Ben, 35, depressed and unemployed, arrives from the U.S. for a short visit to his native Kibbutz in the north of Israel, accompanied by his wife and newborn son. He plans to ask his old, ill, drunken father, Albert, who he barely has contact with, to help him claim a lost family apartment in Warsaw. But Albert, who is regarded as the Kibbutz fool, has other plans, he has just bet, completely drunk, in front of half of the kibbutz that he could drive on a tractor all the way south- to Eilat, within a week. Albert leaves with dawn. Ben who must get his father’s signature in order to save his marriage, reluctantly joins him, and so, the two embark on a slow, odd and unexpected journey, through rural and forgotten Israel. During the journey, Ben will discover his fascinating, complex father, the real reason behind the bet and that he resembles him much more than he thought. This is a sad, late, coming of age comedy, about a father who never knew how to be one and a son who fled his shadow.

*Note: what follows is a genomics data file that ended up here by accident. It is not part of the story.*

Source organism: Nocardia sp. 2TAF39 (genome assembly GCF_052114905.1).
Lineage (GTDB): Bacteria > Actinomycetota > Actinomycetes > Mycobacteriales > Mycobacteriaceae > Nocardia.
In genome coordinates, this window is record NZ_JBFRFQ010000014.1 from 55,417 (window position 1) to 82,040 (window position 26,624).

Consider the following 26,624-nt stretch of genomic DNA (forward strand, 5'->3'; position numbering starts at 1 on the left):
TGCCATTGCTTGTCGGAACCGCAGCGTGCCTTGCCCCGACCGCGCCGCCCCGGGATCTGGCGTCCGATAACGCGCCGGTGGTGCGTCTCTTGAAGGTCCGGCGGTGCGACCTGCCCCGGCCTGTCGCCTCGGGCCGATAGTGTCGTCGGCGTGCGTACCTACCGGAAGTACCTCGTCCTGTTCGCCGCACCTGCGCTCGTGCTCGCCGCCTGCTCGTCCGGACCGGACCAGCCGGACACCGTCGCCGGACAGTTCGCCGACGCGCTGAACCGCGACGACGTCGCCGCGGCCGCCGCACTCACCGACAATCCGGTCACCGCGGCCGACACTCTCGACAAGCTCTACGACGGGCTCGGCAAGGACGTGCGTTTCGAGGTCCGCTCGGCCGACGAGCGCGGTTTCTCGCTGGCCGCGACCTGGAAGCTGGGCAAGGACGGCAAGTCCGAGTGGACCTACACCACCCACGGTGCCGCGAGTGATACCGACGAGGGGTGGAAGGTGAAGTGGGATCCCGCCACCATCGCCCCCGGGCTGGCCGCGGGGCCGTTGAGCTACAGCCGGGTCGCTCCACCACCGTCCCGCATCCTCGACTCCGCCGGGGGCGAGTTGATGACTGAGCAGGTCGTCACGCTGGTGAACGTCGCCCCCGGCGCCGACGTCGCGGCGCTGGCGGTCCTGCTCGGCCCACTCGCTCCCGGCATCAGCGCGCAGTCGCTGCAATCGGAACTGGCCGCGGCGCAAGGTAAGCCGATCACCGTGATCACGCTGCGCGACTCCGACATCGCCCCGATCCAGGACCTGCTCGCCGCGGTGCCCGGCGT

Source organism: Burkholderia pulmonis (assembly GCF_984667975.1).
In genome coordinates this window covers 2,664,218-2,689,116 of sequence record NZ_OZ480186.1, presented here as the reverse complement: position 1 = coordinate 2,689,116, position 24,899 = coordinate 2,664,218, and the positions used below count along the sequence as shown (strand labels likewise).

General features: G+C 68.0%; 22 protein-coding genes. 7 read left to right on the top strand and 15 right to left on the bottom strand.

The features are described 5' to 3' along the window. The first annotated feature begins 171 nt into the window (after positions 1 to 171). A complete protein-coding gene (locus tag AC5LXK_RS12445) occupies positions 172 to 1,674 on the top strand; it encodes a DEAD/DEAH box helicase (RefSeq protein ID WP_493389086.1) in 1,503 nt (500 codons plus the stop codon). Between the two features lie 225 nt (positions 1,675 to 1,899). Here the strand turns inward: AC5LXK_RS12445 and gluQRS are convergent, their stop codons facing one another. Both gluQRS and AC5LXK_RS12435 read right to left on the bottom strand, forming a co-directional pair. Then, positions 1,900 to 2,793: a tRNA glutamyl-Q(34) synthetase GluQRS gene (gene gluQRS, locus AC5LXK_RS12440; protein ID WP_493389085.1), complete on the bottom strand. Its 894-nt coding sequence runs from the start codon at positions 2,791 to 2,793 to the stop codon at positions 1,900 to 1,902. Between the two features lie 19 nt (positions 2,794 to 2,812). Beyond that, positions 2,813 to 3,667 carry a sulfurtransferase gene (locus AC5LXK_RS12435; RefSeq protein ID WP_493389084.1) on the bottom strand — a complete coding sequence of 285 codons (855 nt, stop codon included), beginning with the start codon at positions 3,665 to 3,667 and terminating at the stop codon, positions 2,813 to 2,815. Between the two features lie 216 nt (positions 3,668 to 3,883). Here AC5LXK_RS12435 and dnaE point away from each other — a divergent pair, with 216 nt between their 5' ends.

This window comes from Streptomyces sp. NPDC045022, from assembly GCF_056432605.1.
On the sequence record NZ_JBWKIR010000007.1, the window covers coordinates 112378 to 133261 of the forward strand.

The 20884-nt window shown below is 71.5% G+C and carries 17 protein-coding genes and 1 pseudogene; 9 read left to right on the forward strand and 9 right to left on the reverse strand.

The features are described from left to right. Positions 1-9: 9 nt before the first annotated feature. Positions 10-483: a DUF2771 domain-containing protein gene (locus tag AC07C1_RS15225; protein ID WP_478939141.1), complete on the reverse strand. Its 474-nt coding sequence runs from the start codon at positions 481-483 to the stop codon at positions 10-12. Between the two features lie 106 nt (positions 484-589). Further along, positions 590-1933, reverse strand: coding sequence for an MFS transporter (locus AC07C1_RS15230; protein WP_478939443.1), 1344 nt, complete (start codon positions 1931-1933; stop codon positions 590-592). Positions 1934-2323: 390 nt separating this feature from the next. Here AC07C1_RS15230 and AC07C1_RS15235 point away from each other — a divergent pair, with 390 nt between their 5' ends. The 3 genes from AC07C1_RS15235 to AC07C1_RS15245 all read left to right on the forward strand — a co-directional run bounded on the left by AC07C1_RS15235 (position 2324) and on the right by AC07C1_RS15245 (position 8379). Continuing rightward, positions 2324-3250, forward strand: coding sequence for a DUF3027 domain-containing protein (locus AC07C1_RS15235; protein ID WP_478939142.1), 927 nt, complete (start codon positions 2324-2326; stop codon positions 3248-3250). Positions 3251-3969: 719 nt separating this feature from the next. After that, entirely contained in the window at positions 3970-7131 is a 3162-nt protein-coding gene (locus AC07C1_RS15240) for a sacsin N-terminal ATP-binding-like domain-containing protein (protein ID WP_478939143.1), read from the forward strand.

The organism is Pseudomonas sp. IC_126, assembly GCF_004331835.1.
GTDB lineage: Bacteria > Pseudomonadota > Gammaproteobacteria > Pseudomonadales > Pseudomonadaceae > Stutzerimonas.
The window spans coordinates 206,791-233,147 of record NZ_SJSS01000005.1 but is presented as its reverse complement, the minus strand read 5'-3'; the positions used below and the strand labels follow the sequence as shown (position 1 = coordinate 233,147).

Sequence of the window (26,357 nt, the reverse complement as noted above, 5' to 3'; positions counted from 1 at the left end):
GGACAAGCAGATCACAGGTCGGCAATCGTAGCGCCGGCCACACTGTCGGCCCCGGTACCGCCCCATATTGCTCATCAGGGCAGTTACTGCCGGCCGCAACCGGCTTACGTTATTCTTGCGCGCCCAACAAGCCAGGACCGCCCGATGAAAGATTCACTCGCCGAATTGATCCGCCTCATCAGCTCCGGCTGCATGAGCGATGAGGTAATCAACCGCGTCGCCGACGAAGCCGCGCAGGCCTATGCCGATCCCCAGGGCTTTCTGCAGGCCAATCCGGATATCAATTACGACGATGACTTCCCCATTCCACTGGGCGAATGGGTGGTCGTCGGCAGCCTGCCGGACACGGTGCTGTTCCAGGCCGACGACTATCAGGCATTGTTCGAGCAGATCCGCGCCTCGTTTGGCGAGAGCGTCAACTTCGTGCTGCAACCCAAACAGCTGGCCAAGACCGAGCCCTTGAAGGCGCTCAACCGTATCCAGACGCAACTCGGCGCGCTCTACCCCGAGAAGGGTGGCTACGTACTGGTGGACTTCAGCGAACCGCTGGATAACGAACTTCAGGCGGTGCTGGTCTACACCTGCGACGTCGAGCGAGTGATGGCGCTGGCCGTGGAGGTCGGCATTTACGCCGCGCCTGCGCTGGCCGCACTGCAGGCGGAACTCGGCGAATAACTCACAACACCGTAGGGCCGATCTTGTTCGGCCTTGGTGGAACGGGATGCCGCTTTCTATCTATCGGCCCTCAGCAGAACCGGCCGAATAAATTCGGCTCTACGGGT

One night my mother woke me shouting: “Come quick! Dad is in a hypoglycemic state!” Actually he was jumping on the sofa naked, pretending to be a fish. I grabbed the honey jar and charged into battle. After he regained his wit, he calmly started lecturing me about how smart he was never to use hard drugs. “Imagine what I would do then”, he said. My late brilliant father was born in a cold crypt in occupied France, where he spent the first years of his life. This forever damaged his heart but gave him lust for life and an atheist, existential, humanist view of the world. The film’s tone is inspired from his perception and ideology: smile when happy, cry when sad and always remember: in the end, the most important thing in the world is to always know where the closest toilette is.